The Rock & Roll Hall of Fame righted a lot of past wrongs yesterday by finally inducting Tina Turner and Carole King separate from their former partners, and bringing in LL Cool J, Kraftwerk, and Todd Rundgren years after they should have, considering those artists’ vast accomplishments. “I never put my ego in it,” LL Cool J told Rolling Stone. “What’s meant for you will come to you. So I’m good.”
People not feeling so good about this year’s class are fans of heavy metal. Randy Rhoads was given the Musical Excellence Award, but that will do little to appease the hardcores considering that Iron Maiden was once again passed over. They’ve been eligible since 2005, but this was their first nomination. They join Judas Priest and Motörhead as giants of metal who appeared on the ballot and were snubbed. Meanwhile, Slayer, Pantera, Megadeth, Rainbow, Scorpions, Anthrax, Mötley Crüe, and Ozzy Osbourne solo have yet to see their names on a single ballot.
And while Iron Maiden fans may be enraged by the situation, members of the band say they do not care. “I actually think the Rock & Roll Hall of Fame is an utter and complete load of bollocks, to be honest with you,” frontman Bruce Dickinson said in 2018. “It’s run by a bunch of sanctimonious bloody Americans who wouldn’t know rock & roll if it hit them in the face. They need to stop taking Prozac and start drinking fucking beer.”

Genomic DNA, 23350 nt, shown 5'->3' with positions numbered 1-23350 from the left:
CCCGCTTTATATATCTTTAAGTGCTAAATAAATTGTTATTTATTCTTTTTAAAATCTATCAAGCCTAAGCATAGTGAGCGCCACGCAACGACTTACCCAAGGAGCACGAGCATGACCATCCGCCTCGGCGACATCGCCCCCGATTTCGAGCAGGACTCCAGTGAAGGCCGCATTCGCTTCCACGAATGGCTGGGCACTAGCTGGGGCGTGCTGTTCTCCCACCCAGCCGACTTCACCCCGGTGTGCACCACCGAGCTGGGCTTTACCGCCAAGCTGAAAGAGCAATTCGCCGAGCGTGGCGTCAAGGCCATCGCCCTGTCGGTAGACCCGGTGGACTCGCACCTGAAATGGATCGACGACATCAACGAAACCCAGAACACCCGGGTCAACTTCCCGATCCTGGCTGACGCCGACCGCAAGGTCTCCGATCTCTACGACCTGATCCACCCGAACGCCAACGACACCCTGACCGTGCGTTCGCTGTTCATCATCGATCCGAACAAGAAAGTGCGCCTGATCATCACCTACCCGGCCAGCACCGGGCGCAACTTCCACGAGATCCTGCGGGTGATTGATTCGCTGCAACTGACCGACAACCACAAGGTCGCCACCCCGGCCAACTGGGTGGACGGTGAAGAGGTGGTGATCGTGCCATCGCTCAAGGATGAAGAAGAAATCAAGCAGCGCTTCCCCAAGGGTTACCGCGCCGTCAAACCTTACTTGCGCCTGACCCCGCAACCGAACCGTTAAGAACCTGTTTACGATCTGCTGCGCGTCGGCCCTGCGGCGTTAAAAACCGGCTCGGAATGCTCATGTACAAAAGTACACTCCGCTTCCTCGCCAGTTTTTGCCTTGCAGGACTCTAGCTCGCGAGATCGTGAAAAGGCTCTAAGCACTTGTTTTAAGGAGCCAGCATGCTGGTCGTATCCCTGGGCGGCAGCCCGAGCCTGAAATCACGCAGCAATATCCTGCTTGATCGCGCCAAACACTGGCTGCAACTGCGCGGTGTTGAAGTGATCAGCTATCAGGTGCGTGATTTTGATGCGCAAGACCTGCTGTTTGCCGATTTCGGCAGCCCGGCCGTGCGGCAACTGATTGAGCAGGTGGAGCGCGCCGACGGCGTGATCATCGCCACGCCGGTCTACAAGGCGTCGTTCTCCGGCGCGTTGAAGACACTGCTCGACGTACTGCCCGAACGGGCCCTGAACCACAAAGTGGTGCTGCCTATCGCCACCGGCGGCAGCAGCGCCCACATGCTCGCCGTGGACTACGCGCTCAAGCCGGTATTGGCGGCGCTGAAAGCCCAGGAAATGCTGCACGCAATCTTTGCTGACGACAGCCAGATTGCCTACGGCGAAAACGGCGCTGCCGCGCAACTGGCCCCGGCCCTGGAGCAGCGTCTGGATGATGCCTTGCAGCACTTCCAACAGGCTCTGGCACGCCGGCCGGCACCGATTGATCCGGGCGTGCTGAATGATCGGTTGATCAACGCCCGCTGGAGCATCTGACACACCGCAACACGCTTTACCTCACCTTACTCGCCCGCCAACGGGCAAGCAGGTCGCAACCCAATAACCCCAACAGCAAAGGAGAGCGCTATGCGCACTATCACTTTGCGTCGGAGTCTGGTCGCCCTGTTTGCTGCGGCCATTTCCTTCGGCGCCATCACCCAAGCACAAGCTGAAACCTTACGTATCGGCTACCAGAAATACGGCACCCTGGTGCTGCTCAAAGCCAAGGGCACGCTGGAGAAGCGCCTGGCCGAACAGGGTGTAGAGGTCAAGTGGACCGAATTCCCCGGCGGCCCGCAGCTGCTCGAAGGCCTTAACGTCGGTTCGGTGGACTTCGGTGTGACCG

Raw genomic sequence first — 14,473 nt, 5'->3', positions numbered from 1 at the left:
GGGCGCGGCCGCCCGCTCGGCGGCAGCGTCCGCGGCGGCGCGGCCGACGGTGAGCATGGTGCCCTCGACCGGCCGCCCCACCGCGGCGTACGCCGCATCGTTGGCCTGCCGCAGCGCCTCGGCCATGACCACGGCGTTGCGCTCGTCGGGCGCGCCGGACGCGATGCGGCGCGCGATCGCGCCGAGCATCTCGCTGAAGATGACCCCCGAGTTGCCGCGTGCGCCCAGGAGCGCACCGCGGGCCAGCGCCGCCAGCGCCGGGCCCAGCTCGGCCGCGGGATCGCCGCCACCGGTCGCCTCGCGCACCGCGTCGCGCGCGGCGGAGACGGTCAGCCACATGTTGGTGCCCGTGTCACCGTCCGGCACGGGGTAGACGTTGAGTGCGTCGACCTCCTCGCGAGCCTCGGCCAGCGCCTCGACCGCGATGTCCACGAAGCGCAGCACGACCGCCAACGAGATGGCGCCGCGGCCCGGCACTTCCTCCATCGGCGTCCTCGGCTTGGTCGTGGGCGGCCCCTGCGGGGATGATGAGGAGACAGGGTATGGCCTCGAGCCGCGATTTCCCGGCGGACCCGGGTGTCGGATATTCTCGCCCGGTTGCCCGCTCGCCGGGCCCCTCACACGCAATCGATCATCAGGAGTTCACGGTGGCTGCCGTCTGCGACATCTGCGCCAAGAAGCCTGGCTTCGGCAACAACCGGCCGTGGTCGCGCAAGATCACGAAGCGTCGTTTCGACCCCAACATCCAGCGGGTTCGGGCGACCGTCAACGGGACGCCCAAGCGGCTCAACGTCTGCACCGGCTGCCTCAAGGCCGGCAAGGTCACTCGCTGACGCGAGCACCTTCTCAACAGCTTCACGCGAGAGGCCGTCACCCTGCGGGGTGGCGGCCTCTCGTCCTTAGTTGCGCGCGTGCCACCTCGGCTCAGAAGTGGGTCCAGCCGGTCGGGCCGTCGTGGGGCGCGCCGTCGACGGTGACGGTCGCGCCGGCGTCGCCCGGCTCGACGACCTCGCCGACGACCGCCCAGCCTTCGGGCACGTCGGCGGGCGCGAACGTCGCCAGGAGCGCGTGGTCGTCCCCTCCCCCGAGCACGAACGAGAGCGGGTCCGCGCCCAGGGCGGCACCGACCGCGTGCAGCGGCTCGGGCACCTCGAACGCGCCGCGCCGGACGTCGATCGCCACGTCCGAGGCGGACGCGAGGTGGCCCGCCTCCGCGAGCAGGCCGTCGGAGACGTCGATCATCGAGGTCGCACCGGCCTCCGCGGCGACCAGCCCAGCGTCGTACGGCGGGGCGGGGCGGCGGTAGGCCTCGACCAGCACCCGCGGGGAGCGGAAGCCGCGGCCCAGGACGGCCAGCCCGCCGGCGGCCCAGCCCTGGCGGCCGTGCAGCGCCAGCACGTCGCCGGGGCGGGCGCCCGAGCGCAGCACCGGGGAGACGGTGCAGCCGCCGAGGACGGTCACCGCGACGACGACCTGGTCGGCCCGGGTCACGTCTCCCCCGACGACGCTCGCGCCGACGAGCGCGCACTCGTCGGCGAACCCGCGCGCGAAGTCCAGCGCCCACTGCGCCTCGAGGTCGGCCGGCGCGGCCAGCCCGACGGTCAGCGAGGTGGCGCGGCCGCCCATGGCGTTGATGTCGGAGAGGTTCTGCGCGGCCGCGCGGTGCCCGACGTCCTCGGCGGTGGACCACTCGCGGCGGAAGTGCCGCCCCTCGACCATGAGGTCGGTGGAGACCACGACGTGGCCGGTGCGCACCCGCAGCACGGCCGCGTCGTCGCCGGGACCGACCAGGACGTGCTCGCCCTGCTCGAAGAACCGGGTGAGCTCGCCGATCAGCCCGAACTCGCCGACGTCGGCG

What’s certainly true is that many Rock & Roll Hall of Fame voters are unaware of Iron Maiden’s significant impact on the music world. They may not have had many radio hits, but albums like The Number of the Beast and Somewhere in Time are some of the best metal albums ever recorded. They have a rabid fan base to this day and they sell out wherever they tour. Of all metal acts touring today, only Metallica draws more fans.
Check out this video of them playing “Fear of the Dark” at a 2008 show in Buenos Aires, Argentina. It’s an amazing moment from their tour documentary Flight 666 that shows off the incredible atmosphere at a typical Maiden gig. The film should be required viewing for every Hall of Fame voter. And even if Bruce Dickinson doesn’t care about the Hall, and the band might not even show up if they’re inducted one day, they still deserve to get in. Let’s hope 2022 is their moment.